Spanish for nurses : a case study of classroom invention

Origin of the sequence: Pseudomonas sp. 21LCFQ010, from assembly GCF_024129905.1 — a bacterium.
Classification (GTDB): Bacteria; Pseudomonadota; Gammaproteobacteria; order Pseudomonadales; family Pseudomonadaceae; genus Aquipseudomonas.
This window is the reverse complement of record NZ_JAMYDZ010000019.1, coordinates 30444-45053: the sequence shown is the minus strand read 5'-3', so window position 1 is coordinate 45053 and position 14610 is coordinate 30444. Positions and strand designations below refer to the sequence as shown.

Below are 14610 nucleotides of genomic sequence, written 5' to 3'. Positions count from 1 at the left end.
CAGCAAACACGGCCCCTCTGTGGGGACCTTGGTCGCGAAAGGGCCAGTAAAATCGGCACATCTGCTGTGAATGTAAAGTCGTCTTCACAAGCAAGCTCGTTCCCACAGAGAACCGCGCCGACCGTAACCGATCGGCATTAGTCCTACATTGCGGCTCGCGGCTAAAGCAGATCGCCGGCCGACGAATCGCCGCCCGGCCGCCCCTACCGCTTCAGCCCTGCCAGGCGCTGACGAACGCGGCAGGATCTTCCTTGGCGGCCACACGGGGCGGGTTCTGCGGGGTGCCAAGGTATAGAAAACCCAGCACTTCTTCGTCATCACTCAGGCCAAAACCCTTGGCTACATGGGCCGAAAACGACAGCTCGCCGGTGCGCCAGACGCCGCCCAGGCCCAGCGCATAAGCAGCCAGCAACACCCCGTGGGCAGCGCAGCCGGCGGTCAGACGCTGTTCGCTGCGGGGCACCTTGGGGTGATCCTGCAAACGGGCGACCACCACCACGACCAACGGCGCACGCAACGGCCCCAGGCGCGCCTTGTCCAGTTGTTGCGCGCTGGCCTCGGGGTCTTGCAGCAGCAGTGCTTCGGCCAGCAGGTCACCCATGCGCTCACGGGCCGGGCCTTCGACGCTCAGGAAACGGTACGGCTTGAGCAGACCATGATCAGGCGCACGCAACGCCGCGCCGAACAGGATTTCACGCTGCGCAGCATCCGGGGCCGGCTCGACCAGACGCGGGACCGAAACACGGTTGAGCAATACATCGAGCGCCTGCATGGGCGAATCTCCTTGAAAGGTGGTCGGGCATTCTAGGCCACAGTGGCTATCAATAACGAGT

In response to the growing population of Spanish-speakers in the United States, many institutions of higher education are responding by offering professional Spanish language classes. Language for specific purposes (LSP) is an established field within the foreign language research community; however, research in English for specific purposes has dominated the field (Swales, 2000). These studies typically investigate LSP curriculum or program development, discourse, and assessment. However, there has been relatively little LSP classroom research conducted, and even fewer studies investigating Spanish curricula. The purpose of the present study was to examine the curriculum of a Spanish for healthcare professionals course. This teacher-research project explored the negotiation of the curriculum, classroom tensions, the students’ linguistic gains, and the students’ progress in the negotiation of meaning. vii Thirteen students and the instructor of a Spanish for healthcare professionals course at a large southwestern university participated in this semester-long qualitative case study. Data collected in support of this teacher-research project included videotaped class sessions, transcripts, anecdotal records, informal interviews, brief questionnaires, and documents. The data analysis for this study was based on heuristic inquiry (see Merriam, 1998), and its goal was to gain a better understanding of the curriculum and the students’ learning through collecting and analyzing data from multiple sources or perspectives. The findings profiled the changes made in the curriculum due to class negotiations of assignments and activities. Findings also indicated that creating a nontraditional language classroom may cause tensions. These tensions did not prevent the students’ linguistic development. Students’ demonstrated significant linguistic gains including increases in fluency, risk taking, discourse conventions, and communication strategies. The students and the teacher also developed strategies in the negotiation of meaning over the course of the semesters suggesting that classroom negotiation of meaning was an active process. This research suggests that a communicative classroom emphasizing authentic communication in Spanish can be successful in promoting the achievement of communicative language learning goals after only one semester of language study. This study concludes with pedagogical implications for the foreign language classroom and implications for the future of foreign language research.